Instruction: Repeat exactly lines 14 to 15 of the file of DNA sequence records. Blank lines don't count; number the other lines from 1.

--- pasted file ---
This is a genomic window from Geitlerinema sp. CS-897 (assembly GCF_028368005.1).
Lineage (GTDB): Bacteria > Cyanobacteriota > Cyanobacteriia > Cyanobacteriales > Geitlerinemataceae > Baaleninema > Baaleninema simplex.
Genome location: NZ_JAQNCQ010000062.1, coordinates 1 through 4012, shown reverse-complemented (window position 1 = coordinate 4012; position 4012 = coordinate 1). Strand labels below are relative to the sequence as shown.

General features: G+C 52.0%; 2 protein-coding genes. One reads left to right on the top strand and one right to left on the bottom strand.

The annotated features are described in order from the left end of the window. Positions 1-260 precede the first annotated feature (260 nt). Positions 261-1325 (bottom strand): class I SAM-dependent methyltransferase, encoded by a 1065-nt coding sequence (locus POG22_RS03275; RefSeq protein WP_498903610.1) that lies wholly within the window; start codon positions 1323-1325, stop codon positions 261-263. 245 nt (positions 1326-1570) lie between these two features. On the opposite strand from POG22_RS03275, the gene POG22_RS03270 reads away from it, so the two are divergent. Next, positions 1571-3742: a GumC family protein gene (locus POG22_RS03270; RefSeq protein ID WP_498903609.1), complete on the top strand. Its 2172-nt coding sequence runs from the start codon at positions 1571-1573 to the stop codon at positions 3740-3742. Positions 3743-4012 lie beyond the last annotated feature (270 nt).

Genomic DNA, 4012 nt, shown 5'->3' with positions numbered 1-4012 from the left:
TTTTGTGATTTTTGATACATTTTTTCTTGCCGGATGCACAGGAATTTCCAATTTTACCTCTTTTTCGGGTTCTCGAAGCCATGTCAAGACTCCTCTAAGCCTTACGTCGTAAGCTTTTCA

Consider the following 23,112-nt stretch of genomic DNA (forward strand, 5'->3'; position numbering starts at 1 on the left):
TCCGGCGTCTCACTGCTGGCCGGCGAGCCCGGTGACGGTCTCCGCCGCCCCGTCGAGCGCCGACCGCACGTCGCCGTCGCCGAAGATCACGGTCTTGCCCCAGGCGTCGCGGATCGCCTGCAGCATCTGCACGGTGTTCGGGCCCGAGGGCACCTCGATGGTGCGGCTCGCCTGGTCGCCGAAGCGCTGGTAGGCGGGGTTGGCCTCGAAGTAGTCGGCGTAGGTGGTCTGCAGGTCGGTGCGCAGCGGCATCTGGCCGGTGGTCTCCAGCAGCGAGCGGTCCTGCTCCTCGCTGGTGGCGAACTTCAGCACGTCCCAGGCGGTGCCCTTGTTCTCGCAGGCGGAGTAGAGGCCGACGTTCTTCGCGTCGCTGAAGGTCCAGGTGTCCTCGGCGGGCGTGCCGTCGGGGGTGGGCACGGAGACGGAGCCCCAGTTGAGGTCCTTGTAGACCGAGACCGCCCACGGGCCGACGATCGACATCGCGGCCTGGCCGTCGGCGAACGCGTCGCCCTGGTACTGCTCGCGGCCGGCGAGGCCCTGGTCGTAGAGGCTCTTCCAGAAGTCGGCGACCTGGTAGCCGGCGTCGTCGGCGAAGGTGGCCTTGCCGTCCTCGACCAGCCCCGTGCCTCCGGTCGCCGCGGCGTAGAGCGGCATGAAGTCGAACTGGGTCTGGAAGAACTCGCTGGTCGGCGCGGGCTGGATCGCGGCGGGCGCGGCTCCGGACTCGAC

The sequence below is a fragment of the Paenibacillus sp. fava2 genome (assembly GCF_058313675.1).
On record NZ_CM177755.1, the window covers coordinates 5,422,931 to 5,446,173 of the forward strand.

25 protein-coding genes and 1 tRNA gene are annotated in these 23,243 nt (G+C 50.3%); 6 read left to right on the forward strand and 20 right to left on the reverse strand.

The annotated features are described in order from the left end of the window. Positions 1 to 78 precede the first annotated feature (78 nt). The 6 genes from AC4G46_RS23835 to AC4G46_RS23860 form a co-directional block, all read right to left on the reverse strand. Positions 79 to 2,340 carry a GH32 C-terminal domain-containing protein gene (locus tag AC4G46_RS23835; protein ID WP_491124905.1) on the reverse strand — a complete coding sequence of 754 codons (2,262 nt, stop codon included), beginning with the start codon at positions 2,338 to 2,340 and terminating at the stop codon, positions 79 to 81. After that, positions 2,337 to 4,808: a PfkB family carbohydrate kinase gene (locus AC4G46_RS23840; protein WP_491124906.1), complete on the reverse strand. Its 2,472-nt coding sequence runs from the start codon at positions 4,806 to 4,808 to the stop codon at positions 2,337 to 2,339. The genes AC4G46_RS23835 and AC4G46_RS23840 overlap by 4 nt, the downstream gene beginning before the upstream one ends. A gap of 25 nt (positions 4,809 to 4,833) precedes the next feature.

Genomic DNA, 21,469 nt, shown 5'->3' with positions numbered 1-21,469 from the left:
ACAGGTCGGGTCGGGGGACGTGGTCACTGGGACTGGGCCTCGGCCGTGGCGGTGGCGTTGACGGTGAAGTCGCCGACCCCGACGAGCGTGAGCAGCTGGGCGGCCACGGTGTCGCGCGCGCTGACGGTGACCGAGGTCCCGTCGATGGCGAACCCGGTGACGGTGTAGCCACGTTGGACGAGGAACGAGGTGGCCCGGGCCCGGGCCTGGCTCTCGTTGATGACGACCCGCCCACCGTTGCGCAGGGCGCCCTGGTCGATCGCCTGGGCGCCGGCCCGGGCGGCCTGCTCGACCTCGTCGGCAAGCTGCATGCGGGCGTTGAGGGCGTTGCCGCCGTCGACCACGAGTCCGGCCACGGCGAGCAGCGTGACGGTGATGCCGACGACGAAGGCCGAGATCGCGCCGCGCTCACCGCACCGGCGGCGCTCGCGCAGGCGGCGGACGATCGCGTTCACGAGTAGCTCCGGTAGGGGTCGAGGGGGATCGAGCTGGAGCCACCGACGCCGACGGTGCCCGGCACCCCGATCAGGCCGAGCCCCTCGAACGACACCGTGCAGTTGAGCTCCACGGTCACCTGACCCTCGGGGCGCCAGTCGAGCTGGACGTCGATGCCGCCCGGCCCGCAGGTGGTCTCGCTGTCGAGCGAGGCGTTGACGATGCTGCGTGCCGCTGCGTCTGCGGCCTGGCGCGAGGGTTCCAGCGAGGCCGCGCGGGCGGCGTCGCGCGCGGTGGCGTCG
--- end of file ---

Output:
Genomic DNA, 21,469 nt, shown 5'->3' with positions numbered 1-21,469 from the left:
ACAGGTCGGGTCGGGGGACGTGGTCACTGGGACTGGGCCTCGGCCGTGGCGGTGGCGTTGACGGTGAAGTCGCCGACCCCGACGAGCGTGAGCAGCTGGGCGGCCACGGTGTCGCGCGCGCTGACGGTGACCGAGGTCCCGTCGATGGCGAACCCGGTGACGGTGTAGCCACGTTGGACGAGGAACGAGGTGGCCCGGGCCCGGGCCTGGCTCTCGTTGATGACGACCCGCCCACCGTTGCGCAGGGCGCCCTGGTCGATCGCCTGGGCGCCGGCCCGGGCGGCCTGCTCGACCTCGTCGGCAAGCTGCATGCGGGCGTTGAGGGCGTTGCCGCCGTCGACCACGAGTCCGGCCACGGCGAGCAGCGTGACGGTGATGCCGACGACGAAGGCCGAGATCGCGCCGCGCTCACCGCACCGGCGGCGCTCGCGCAGGCGGCGGACGATCGCGTTCACGAGTAGCTCCGGTAGGGGTCGAGGGGGATCGAGCTGGAGCCACCGACGCCGACGGTGCCCGGCACCCCGATCAGGCCGAGCCCCTCGAACGACACCGTGCAGTTGAGCTCCACGGTCACCTGACCCTCGGGGCGCCAGTCGAGCTGGACGTCGATGCCGCCCGGCCCGCAGGTGGTCTCGCTGTCGAGCGAGGCGTTGACGATGCTGCGTGCCGCTGCGTCTGCGGCCTGGCGCGAGGGTTCCAGCGAGGCCGCGCGGGCGGCGTCGCGCGCGGTGGCGTCG